If Hogs want alternate uniform, Stoerner has pretty good idea

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Before anybody starts jumping up and down, nobody is saying it’s official or just a good Photoshop but former quarterback Clint Stoerner’s twitter thing Saturday isn’t a bad looking option:

I’m more of a traditionalist, but this is not something as hideous-looking as the gray stuff Arkansas keeps flirting with for various uniforms.

It’s been a constant source of confusion to me for a few years now why somebody in the junior varsity marketing department over at the UA keeps fiddling around with one of the most unique brands in sports.

Come on now, how many other Razorbacks are there? It’s as unique of a brand as the most valuable professional sports franchies.

There simpy aren’t any others. Still, somebody thinks it’s a good idea to keep trying to re-invent the wheel as something other than round. That logo they use that looks more like Arkansas State leaps to mind immediately.

The gray-looking mess they’ve tried to wear a few times lands somewhere along in there which maybe is a concoction by an apparel company who designs the worst-looking uniforms in the history of sports when they don’t have adult supervision.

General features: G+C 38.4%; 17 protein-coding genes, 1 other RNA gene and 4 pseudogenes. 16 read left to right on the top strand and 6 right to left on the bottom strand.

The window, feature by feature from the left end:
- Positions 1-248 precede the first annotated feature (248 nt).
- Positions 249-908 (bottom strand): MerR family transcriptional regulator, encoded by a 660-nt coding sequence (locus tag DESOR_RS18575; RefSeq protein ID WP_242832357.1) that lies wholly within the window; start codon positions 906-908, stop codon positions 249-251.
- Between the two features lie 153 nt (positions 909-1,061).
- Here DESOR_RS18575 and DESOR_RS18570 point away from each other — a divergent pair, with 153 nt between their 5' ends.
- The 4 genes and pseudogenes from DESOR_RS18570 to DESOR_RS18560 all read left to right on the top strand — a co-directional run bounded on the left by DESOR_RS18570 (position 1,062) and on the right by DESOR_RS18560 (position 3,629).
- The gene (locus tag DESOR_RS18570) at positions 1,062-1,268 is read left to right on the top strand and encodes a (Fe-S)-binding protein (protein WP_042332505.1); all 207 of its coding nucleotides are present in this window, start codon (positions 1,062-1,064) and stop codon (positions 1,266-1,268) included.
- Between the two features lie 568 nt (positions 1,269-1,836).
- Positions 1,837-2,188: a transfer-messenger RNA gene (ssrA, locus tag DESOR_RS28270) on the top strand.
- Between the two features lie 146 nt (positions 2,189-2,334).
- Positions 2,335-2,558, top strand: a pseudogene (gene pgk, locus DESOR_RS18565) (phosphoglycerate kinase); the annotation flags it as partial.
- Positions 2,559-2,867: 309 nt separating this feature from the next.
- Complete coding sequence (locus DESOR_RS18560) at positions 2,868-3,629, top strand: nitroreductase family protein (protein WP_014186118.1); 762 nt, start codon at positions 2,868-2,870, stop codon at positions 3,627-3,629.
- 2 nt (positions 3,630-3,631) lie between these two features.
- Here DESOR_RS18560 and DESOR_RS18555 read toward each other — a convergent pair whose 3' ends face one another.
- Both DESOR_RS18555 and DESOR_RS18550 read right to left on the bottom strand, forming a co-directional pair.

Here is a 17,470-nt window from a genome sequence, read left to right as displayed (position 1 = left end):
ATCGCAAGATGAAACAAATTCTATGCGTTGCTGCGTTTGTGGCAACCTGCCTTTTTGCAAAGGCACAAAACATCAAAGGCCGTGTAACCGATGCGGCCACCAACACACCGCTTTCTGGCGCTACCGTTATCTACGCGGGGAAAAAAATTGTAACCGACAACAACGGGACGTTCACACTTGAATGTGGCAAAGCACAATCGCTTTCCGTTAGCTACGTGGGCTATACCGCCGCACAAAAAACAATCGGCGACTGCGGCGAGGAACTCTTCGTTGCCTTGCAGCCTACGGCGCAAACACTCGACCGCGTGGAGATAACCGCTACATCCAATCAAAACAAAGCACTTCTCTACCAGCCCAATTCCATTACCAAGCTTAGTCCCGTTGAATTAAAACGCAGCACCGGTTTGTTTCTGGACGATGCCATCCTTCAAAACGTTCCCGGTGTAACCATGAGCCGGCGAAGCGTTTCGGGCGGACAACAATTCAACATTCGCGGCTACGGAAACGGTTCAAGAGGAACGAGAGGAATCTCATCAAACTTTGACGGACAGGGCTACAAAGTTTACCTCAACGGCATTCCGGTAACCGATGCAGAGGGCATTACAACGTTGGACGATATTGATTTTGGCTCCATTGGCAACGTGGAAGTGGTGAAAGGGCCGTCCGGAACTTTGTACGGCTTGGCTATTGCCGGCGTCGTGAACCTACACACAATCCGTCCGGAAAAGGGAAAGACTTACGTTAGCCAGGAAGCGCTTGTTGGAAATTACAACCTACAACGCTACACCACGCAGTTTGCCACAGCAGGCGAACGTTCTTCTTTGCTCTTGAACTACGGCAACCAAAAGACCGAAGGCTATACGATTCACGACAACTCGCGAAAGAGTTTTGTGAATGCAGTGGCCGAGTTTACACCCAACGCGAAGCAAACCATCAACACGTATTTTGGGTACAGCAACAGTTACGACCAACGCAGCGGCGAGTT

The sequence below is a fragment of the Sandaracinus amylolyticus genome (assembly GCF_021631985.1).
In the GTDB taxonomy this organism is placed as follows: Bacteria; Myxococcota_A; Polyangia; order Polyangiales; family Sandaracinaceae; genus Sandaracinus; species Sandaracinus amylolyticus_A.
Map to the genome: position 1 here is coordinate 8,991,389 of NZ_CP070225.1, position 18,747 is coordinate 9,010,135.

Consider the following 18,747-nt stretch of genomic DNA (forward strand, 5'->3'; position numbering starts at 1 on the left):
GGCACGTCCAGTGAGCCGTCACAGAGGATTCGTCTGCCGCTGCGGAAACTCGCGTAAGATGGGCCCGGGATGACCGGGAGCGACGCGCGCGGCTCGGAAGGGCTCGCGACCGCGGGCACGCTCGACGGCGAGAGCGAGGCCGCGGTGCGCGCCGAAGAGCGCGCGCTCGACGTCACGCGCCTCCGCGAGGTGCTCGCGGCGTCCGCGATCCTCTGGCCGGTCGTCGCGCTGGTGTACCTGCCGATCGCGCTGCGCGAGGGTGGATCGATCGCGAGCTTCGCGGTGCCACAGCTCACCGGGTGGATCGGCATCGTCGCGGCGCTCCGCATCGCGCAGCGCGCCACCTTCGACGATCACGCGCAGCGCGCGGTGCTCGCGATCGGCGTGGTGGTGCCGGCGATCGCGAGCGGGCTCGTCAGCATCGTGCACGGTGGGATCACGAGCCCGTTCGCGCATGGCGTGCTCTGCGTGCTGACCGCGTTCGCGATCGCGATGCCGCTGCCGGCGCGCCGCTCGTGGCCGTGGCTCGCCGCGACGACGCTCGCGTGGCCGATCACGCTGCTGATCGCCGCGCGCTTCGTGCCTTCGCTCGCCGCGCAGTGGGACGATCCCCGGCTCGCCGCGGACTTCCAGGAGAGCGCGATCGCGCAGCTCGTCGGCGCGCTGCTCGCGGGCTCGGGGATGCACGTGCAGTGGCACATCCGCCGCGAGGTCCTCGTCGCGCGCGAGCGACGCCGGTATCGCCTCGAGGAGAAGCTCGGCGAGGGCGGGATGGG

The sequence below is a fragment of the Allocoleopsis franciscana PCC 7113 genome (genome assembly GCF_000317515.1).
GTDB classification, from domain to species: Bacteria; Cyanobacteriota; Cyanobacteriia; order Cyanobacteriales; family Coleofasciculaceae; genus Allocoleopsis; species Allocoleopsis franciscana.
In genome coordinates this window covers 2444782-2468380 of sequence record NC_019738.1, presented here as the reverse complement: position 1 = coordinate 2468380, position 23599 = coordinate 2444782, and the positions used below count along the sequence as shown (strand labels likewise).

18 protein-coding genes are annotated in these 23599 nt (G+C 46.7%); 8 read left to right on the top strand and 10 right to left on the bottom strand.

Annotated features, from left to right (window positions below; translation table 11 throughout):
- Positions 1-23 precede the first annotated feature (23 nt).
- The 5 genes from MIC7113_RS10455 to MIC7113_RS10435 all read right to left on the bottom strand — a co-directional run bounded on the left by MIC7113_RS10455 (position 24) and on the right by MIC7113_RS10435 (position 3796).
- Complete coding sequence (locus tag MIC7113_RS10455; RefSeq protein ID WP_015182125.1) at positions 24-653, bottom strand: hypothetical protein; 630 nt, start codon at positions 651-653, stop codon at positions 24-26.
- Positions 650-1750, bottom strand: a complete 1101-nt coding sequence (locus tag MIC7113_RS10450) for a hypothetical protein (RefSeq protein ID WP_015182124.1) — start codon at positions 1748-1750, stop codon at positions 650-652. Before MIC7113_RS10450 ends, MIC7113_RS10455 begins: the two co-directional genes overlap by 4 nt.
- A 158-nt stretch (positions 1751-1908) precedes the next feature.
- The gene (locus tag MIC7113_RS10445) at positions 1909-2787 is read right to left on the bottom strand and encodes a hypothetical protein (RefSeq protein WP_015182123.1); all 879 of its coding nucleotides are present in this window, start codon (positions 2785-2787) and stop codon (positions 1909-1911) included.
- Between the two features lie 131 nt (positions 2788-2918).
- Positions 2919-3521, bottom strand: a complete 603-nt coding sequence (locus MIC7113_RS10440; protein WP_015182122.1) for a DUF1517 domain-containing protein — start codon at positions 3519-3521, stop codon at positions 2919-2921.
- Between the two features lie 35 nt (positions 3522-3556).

The argument some have convinced themselves is accurate is the best players want to wear these clown suits.

That is hogwash.

Not one time have I seen a quote that a five-star recruit chose a school to wear a particular uniform one time a year. That’s not going to land you a top-ranked class and I don’t care what these kids say publicly.

Besides, if you have a business that does nearly a quarter-billion dollars a year are you going to let the branding and marketing be determined by a bunch of 17 or 18-year-olds with more potential than results at the big-time level?

It was Tex Schramm who designed the Dallas Cowboys’ current uniform in 1983 (with pants that are as green as they are blue in real life). It is still used with very few exceptions and the one thing Jerry Jones hasn’t messed with (outside of the occasional throwback or change).

Schramm had a simple theory:

“When people turn on the TV and see that uniform I want them to know it’s the Dallas Cowboys they are looking at.”

His theory was how the uniform looked on TV was all that mattered designing them and he was right. The overwhelming majority of Razorback fans have never set foot in Razorback Stadium or Bud Walton Arena.

They watch every game on TV.

But if they’re going to do an alternate uniform that’s not a bad look at all … for about one game a year.

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